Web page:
Thursday, February 6, 2014
Yesterday was taken up with hiring the men who carry out the actual excavation work, as is the tradition in Egyptian archaeology. This morning we arrived at the site at 7 AM ready to begin. Some men began the tedious task of transferring the newly made
bricks for the conservation project from the manufacturing site to the King’s Palace where they were stacked for future use. Since the trucks are small, this chore will continue next week, too. In the meantime, the rest of the workers began the task of cleaning the site for excavation.
This year at the North Village the first challenge was the removal of the agul, known as camel thorn in the U.S. There must have been a fair amount of rain this year in Luxor because the “crop” was substantial and a great deal more than last year, especially on top of the clean sand that covers the walls. We are, by the way, delighted to report that most of that sand was still in place, protecting the ancient brick, very little of which was re-exposed to the wind. The wind today was relentless and rather strong, but it is Amsheer, the windy month, so it is to be expected. However, it was a struggle to hold onto papers at times.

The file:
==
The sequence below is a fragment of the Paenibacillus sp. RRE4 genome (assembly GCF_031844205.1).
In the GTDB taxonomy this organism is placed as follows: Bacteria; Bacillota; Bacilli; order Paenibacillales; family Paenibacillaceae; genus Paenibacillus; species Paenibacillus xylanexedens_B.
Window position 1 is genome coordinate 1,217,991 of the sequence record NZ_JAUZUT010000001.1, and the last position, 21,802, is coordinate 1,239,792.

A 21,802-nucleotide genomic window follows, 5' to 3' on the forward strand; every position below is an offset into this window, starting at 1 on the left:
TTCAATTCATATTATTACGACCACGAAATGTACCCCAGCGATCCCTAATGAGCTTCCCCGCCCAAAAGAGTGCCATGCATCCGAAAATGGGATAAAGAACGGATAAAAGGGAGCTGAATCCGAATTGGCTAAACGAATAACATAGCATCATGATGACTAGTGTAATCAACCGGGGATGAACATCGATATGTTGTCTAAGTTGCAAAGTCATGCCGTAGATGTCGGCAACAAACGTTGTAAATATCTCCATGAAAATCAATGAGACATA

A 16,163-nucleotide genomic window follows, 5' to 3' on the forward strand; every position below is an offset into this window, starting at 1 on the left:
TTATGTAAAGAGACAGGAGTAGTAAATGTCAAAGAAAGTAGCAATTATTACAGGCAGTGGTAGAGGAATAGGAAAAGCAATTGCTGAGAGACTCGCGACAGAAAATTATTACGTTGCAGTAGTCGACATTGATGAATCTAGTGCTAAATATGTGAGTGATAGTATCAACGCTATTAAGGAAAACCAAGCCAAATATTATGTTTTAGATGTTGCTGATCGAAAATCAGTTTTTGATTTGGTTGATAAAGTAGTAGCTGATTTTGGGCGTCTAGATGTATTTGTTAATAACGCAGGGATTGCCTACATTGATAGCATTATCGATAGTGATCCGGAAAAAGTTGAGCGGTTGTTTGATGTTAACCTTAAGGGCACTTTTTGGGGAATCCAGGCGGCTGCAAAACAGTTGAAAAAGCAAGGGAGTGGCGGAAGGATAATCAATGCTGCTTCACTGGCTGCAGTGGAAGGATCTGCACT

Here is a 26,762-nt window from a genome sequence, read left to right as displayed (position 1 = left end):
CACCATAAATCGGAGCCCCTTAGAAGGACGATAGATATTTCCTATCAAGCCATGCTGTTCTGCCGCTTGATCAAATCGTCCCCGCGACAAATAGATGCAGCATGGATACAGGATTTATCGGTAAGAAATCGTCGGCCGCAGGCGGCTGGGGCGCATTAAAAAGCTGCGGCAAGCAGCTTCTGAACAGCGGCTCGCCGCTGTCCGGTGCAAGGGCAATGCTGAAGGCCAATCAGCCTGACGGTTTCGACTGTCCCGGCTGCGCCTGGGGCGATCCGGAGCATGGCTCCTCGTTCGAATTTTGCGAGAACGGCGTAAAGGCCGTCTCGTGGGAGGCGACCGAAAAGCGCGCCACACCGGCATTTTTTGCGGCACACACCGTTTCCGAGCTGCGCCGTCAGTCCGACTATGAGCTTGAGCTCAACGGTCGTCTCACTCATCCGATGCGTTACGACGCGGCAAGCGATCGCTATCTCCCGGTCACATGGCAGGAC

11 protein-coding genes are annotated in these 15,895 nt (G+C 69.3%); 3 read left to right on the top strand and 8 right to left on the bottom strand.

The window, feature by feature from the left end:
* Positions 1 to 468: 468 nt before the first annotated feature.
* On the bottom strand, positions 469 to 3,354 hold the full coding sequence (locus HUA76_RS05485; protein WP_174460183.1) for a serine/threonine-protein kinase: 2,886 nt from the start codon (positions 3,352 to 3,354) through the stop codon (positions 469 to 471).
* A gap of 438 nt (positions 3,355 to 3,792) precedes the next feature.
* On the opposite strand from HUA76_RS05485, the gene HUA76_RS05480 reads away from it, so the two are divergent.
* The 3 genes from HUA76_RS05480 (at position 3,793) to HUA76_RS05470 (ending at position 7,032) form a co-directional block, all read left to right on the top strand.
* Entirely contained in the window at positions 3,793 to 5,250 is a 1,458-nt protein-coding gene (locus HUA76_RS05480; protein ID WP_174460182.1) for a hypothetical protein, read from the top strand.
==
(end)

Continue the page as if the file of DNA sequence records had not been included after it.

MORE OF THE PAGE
The crew was satisfyingly efficient and by mid-morning break the North Village was clear of agul. I breathed a sigh of relief because in recent years the camel thorn
has harbored horned vipers and they are always instantly killed. I am not happy when this happens, but we can’t work with the thorns nor the vipers and there seems to be no way of removing them safely. No vipers were found today, however. Unfortunately the crested larks, a lovely little bird that I wrote about in 2012, also disappear when the agul is cut because there are no more insects to eat.
After our break, we began to work along the boundary between the North Village and the so-called Audience Pavilion to the north. This boundary was an area we had not yet cleaned. The work today clarified the northern boundary wall of the village. This single brick wall is separated with a small gap from the large mudbrick wall marking the Audience Pavilion’s enclosure. It was in just such a gap that the Museum excavators discovered the large deposit of ostraca from jars now in the Metropolitan Museum. Catharine and I immediately anticipated another deposit. But so far no such luck. However in the radim, we did find a large and well-made sandstone rubbing stone that was used to smooth large surfaces of stone like a door jamb.
Diana Craig Patch